Ministry spokesman Brig. Abdul-Karim Khalaf, who had previously denied there was any such police employee as Capt. Jamil Hussein, said in an interview that Hussein is an officer assigned to the Khadra police station, as had been reported by The Associated Press.
I've been in touch with Bill Costlow (the CPATT (Civilian Police Assistance Training Team) representative) since he has been back in-country and I have a few interesting developments on this story.
Despite the AP's claim that a Brig. Abdul-Karim Khalaf had confirmed Hussein's existance:
Brig. Abdul-Karim Khalaf never acknowledged that there was a Capt. Jamil Hussein assigned to the Khadra station, he confirmed to the AP that there was a Capt. Jamil Ghdaab Gulaim assigned there. Apparently he is the source for the AP even though he still, to this day (according to Bill Costlow), denies being the source.
Possible candidates for "Captain Jamil Hussein": Jamil Gholaiem Hussein, Jamil Ghdaab Gulaim, Jamil Ghdaab Ghulaim, or indeed Jamil Hussein, but not as a police captain, but instead as a Sergeant.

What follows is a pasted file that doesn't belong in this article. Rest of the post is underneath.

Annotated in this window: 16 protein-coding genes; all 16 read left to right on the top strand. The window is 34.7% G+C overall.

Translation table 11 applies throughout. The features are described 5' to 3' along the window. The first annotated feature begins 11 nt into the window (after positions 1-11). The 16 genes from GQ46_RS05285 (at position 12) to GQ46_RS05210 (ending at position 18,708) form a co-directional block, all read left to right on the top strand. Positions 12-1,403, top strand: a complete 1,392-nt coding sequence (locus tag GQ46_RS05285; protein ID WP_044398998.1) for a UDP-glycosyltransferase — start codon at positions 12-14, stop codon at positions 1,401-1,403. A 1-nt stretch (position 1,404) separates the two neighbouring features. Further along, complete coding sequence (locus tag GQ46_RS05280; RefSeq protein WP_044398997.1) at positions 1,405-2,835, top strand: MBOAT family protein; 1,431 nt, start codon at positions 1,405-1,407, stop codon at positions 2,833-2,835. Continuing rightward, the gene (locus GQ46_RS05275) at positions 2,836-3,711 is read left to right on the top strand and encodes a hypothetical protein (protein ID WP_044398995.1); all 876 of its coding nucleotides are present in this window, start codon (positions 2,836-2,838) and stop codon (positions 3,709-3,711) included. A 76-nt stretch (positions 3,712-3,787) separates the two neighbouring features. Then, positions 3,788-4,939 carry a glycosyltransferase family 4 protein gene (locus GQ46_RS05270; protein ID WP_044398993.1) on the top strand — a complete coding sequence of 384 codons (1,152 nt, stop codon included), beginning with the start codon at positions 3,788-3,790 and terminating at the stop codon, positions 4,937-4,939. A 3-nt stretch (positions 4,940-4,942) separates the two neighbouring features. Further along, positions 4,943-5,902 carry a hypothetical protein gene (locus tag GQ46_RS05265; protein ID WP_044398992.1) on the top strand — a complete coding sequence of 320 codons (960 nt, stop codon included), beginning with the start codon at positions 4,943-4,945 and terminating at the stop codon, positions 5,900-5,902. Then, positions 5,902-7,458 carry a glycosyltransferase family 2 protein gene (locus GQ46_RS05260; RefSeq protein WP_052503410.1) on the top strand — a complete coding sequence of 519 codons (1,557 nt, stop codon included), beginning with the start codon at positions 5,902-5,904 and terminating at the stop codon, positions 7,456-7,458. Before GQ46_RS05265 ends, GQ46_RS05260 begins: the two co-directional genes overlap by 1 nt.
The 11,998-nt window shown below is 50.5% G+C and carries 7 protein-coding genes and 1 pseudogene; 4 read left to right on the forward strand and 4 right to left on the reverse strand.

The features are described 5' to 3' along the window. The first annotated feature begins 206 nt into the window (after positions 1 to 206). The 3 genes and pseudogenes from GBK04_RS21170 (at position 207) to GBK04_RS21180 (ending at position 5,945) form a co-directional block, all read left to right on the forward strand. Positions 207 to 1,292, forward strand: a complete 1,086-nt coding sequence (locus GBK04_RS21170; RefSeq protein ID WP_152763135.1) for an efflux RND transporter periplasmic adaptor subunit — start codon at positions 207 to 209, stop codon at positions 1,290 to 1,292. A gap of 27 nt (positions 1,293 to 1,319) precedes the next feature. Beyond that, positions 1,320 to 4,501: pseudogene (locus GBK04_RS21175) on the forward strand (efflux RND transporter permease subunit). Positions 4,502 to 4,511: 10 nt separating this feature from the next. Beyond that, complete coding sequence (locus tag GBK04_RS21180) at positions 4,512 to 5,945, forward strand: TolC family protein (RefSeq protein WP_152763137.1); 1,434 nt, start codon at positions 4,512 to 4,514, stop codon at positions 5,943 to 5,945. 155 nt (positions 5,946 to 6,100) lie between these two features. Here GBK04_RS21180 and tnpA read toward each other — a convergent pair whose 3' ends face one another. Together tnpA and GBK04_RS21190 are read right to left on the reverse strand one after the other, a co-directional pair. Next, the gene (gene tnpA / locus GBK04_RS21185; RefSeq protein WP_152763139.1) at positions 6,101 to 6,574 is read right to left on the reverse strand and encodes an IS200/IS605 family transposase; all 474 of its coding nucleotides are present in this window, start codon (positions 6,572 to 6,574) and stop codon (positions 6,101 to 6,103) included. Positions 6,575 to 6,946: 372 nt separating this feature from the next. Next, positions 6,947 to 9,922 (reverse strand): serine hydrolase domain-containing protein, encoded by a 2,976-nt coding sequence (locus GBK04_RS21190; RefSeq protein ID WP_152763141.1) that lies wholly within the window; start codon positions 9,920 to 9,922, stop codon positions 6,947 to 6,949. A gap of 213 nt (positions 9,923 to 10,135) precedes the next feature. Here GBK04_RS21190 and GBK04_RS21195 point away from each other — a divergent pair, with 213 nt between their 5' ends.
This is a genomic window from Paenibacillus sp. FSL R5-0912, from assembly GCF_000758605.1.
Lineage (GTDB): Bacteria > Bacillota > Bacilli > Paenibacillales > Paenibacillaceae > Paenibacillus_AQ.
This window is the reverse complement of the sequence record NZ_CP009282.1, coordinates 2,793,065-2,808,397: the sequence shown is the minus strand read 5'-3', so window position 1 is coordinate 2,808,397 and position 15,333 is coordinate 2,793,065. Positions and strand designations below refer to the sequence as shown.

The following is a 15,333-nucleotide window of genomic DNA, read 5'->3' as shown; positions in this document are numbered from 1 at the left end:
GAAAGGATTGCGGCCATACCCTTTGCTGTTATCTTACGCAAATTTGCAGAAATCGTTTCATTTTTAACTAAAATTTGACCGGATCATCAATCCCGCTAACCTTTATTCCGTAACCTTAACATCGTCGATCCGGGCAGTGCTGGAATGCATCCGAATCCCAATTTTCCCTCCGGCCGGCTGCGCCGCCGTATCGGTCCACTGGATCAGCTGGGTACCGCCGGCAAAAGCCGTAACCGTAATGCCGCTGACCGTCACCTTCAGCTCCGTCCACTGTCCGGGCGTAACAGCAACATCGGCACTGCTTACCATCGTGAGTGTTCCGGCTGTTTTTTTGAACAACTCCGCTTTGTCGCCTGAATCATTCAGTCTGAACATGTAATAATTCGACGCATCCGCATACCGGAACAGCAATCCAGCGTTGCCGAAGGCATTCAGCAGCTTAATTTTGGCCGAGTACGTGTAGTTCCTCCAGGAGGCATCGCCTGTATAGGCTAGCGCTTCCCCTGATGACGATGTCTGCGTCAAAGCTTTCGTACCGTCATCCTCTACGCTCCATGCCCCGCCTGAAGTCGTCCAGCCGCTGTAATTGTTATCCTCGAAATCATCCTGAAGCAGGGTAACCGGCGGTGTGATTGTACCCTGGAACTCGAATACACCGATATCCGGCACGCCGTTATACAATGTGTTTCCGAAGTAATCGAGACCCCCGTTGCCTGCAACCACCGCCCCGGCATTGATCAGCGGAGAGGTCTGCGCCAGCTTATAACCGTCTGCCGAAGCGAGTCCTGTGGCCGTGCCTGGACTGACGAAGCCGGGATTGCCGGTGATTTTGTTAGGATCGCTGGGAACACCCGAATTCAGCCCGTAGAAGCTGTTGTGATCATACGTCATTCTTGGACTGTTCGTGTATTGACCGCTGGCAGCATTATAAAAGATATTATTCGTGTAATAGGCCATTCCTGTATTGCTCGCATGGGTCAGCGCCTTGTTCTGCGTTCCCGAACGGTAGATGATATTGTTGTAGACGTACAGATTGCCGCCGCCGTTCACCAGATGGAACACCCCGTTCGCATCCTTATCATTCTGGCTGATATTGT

A little bit of "Hussein" here, a shade of "Gulaim" there... When you are
never obligated to prove your claims, why not throw in a little
"Gholaiem" as well?
It should be clear from all of this that AP writers are merely story painters, with palettes as large as the earth itself. A painting can be made, or a "trend" created, out of stringing together facts from any set of random people in the world. If you wanted to write a story claiming the 1920s-era flapper style is now all the rage, a shade of "teenager Sarah Wilson likes flapper clothes" here, a touch of "fashion watchers are observing..." there, and you've made a whole new painting out of shoddy-at-best sources, ones you'll likely never have to verify. In the process, you've just proven the existence of the biggest thing to hit the fashion world since blue jeans.